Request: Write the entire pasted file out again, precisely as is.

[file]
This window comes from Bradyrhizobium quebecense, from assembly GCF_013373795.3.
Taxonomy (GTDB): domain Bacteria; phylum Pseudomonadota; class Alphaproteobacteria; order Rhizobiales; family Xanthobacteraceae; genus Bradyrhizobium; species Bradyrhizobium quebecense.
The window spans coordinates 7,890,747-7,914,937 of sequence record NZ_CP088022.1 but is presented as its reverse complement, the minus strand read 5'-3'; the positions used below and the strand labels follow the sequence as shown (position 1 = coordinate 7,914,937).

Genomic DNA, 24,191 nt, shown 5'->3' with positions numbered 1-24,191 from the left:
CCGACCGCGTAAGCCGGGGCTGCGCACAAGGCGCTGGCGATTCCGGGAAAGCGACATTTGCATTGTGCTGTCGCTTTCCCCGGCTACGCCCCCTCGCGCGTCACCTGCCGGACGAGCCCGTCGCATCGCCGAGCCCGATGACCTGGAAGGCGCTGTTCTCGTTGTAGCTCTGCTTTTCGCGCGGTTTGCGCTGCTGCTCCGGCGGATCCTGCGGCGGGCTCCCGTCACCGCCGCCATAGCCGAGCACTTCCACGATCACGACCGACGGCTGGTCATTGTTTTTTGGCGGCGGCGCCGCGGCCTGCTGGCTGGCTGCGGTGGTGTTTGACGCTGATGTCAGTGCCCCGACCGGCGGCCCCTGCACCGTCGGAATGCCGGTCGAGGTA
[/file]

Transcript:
This window comes from Bradyrhizobium quebecense, from assembly GCF_013373795.3.
Taxonomy (GTDB): domain Bacteria; phylum Pseudomonadota; class Alphaproteobacteria; order Rhizobiales; family Xanthobacteraceae; genus Bradyrhizobium; species Bradyrhizobium quebecense.
The window spans coordinates 7,890,747-7,914,937 of sequence record NZ_CP088022.1 but is presented as its reverse complement, the minus strand read 5'-3'; the positions used below and the strand labels follow the sequence as shown (position 1 = coordinate 7,914,937).

Genomic DNA, 24,191 nt, shown 5'->3' with positions numbered 1-24,191 from the left:
CCGACCGCGTAAGCCGGGGCTGCGCACAAGGCGCTGGCGATTCCGGGAAAGCGACATTTGCATTGTGCTGTCGCTTTCCCCGGCTACGCCCCCTCGCGCGTCACCTGCCGGACGAGCCCGTCGCATCGCCGAGCCCGATGACCTGGAAGGCGCTGTTCTCGTTGTAGCTCTGCTTTTCGCGCGGTTTGCGCTGCTGCTCCGGCGGATCCTGCGGCGGGCTCCCGTCACCGCCGCCATAGCCGAGCACTTCCACGATCACGACCGACGGCTGGTCATTGTTTTTTGGCGGCGGCGCCGCGGCCTGCTGGCTGGCTGCGGTGGTGTTTGACGCTGATGTCAGTGCCCCGACCGGCGGCCCCTGCACCGTCGGAATGCCGGTCGAGGTA